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Automation of an Image-based Assay to Model Nonalcoholic Steatohepatitis (NASH)Télécharger
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February 05, 2018
Authors: Peter Banks and Paul Held, BioTek Instruments, Inc., Winooski, VT USA
Nonalcoholic steatohepatitis of NASH is a common liver disease whose major feature is fat in the liver along with inflammation, which can lead to liver damage and cirrhosis. While no definitive cause has been identified, the cellular toxicity of numerous fatty acid metabolites is suspected. The formation of fatty droplets has been proposed as a marker for lipotoxicity caused by fatty acid derived species. HepG2 liver cells exposed to fatty acid mixtures respond in a concentration dependent manner, with over 80% testing positive at high concentrations. While the liver is the organ primarily responsible for the de novo synthesis of lipids and the conversion of free fatty acids to neutral lipids, in vitro cell types other than liver cells can accumulate neutral lipids. Here, we examine the production of lipid droplets in a number of different cells types including fibroblasts, epithelial cells and primary hepatocytes when exposed to palmitic and oleic acids.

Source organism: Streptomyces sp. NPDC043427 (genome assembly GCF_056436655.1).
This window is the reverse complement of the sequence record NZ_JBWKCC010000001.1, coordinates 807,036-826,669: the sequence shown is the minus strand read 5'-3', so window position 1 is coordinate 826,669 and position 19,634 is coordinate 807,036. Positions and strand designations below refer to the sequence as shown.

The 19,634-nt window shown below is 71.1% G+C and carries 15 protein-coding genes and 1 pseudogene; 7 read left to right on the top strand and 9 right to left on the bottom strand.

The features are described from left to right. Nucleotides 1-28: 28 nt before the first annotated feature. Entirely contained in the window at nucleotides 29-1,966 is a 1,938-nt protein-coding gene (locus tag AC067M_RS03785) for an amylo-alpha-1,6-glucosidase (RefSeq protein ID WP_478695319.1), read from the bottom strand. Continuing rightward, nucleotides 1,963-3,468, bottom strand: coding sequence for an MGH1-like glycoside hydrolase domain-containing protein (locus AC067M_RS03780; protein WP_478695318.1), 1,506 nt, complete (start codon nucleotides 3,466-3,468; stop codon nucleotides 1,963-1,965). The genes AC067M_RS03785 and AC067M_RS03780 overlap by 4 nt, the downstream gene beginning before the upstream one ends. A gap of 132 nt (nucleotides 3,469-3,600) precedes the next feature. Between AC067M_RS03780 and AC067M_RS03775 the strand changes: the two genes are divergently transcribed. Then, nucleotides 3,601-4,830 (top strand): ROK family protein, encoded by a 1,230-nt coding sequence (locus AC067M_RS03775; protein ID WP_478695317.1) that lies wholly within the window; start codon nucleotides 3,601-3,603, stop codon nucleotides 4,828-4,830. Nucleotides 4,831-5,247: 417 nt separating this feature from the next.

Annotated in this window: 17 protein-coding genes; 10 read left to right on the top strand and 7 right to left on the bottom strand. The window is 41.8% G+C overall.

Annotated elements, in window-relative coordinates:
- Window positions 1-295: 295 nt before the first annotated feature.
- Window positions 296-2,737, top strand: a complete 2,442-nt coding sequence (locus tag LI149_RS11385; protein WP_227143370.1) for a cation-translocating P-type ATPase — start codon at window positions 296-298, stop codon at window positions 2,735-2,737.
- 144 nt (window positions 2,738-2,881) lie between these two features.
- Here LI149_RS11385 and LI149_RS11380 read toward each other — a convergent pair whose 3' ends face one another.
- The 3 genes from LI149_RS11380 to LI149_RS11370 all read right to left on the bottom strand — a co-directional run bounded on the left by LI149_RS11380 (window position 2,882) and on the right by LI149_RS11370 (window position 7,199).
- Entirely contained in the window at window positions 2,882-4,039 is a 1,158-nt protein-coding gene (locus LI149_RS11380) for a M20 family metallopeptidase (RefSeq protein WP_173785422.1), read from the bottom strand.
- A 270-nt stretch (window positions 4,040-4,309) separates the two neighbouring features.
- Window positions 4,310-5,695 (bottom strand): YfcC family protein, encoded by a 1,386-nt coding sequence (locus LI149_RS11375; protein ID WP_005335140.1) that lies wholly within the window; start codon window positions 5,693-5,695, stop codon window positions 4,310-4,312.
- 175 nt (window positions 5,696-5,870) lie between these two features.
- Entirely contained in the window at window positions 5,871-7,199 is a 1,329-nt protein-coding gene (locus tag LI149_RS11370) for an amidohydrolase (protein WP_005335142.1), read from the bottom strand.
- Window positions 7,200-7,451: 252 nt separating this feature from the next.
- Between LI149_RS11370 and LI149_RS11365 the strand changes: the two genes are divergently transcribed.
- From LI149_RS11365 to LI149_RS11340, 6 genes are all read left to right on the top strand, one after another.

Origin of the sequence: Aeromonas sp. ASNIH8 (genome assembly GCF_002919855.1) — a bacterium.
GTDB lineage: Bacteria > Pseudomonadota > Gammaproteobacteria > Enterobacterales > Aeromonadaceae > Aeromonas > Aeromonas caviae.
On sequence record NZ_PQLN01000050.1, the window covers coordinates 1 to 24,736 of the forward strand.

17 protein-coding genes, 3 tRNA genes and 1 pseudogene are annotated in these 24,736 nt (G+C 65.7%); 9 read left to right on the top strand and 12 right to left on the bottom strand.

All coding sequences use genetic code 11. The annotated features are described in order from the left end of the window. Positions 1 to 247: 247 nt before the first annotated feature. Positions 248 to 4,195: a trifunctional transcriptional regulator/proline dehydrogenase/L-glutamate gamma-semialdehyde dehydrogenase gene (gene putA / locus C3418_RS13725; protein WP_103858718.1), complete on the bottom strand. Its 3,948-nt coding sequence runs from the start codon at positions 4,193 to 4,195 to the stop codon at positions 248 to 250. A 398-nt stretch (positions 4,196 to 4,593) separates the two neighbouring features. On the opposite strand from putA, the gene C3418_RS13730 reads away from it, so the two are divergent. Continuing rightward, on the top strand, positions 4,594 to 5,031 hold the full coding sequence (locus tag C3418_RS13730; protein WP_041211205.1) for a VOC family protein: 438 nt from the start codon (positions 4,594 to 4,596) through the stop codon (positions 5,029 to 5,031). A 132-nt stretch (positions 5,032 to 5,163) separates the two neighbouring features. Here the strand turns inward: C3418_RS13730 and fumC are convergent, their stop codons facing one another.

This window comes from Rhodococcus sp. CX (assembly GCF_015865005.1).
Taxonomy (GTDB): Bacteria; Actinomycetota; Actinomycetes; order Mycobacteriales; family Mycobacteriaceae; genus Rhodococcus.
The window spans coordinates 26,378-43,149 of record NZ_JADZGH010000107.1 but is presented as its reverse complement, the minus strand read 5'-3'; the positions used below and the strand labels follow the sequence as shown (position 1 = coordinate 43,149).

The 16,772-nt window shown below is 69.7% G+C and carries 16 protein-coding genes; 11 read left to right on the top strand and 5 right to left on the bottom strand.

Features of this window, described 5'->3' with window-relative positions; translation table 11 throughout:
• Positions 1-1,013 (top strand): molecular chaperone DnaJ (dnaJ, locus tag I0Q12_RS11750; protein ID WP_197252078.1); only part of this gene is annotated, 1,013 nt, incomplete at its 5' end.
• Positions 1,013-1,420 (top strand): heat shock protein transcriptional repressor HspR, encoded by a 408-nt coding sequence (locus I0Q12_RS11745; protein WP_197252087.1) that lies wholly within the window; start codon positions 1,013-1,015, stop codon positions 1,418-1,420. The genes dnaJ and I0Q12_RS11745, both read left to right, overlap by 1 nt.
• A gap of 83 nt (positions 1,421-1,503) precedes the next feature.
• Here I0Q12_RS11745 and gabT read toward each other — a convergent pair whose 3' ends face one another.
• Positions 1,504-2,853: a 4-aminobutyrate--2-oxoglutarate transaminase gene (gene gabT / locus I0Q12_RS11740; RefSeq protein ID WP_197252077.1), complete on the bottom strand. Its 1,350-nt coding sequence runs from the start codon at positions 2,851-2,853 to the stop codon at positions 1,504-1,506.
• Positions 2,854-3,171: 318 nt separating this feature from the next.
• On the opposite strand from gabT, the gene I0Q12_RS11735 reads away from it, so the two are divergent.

We show that liver cells, when exposed to various concentrations of a mixture of oleic and palmitic free fatty acids (FFA), accumulate intracellular neutral lipids in a dose-dependent fashion up to 1 mM. Dosages of FFA higher than 1 mM result in cell death and the loss of cells. Several other cell lines including HeLa, HT1080 and NIH3T3 cells show a response, albeit at different rates and fatty acid concentrations. Following treatment, cells are automatically fixed and stained with Nile red (lipid stain) and DAPI (nuclear stain). Fixed and stained cells were digitally imaged with a Cytation™ 5 Cell Imaging Multi-Mode Reader using a 10X objective.
In order to investigate the temporal relationship with lipid droplet formation and fatty acid exposure, we automated the assay process such that challenged cells are fixed and stained at defined intervals over a 24 hour period. Uptake of FFA and their conversion to neutral lipid was monitored over time using a BioSpa™ Automated Incubator to present plates to a liquid handler at periodic times after the addition of FFA in order to stop the reaction by adding fixative to the cells at various times. Automated image analysis was then used to determine the percentage of cells positive for neutral lipids. Recovery, after removal of the challenging fatty acids, as measured by lipid droplet depletion was also examined in a similar fashion.